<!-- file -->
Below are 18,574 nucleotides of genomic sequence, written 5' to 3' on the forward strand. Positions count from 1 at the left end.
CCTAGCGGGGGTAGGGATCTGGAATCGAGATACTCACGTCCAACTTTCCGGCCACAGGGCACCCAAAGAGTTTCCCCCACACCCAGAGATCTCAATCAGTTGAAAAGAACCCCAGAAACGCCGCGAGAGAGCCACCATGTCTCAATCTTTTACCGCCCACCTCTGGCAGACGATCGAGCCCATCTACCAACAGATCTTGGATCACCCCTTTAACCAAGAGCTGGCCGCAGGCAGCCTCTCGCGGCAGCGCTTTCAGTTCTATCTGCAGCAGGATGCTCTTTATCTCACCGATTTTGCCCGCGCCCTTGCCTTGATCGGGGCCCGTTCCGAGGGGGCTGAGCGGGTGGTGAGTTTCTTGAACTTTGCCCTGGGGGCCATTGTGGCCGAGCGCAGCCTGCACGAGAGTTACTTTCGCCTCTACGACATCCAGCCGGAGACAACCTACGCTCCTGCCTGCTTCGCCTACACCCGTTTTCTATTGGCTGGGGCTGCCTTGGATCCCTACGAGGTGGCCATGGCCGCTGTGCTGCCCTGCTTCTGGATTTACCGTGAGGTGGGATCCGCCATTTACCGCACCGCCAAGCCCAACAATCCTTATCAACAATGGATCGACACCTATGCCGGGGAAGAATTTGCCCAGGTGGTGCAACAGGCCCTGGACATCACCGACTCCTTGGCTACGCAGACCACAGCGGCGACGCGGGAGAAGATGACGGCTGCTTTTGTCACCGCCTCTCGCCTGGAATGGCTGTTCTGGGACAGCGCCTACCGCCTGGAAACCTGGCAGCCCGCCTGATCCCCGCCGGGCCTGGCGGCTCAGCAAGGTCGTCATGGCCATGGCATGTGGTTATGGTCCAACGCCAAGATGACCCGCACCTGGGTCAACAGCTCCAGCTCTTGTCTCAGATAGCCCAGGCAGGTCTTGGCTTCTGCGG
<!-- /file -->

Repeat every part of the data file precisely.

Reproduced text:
Below are 18,574 nucleotides of genomic sequence, written 5' to 3' on the forward strand. Positions count from 1 at the left end.
CCTAGCGGGGGTAGGGATCTGGAATCGAGATACTCACGTCCAACTTTCCGGCCACAGGGCACCCAAAGAGTTTCCCCCACACCCAGAGATCTCAATCAGTTGAAAAGAACCCCAGAAACGCCGCGAGAGAGCCACCATGTCTCAATCTTTTACCGCCCACCTCTGGCAGACGATCGAGCCCATCTACCAACAGATCTTGGATCACCCCTTTAACCAAGAGCTGGCCGCAGGCAGCCTCTCGCGGCAGCGCTTTCAGTTCTATCTGCAGCAGGATGCTCTTTATCTCACCGATTTTGCCCGCGCCCTTGCCTTGATCGGGGCCCGTTCCGAGGGGGCTGAGCGGGTGGTGAGTTTCTTGAACTTTGCCCTGGGGGCCATTGTGGCCGAGCGCAGCCTGCACGAGAGTTACTTTCGCCTCTACGACATCCAGCCGGAGACAACCTACGCTCCTGCCTGCTTCGCCTACACCCGTTTTCTATTGGCTGGGGCTGCCTTGGATCCCTACGAGGTGGCCATGGCCGCTGTGCTGCCCTGCTTCTGGATTTACCGTGAGGTGGGATCCGCCATTTACCGCACCGCCAAGCCCAACAATCCTTATCAACAATGGATCGACACCTATGCCGGGGAAGAATTTGCCCAGGTGGTGCAACAGGCCCTGGACATCACCGACTCCTTGGCTACGCAGACCACAGCGGCGACGCGGGAGAAGATGACGGCTGCTTTTGTCACCGCCTCTCGCCTGGAATGGCTGTTCTGGGACAGCGCCTACCGCCTGGAAACCTGGCAGCCCGCCTGATCCCCGCCGGGCCTGGCGGCTCAGCAAGGTCGTCATGGCCATGGCATGTGGTTATGGTCCAACGCCAAGATGACCCGCACCTGGGTCAACAGCTCCAGCTCTTGTCTCAGATAGCCCAGGCAGGTCTTGGCTTCTGCGG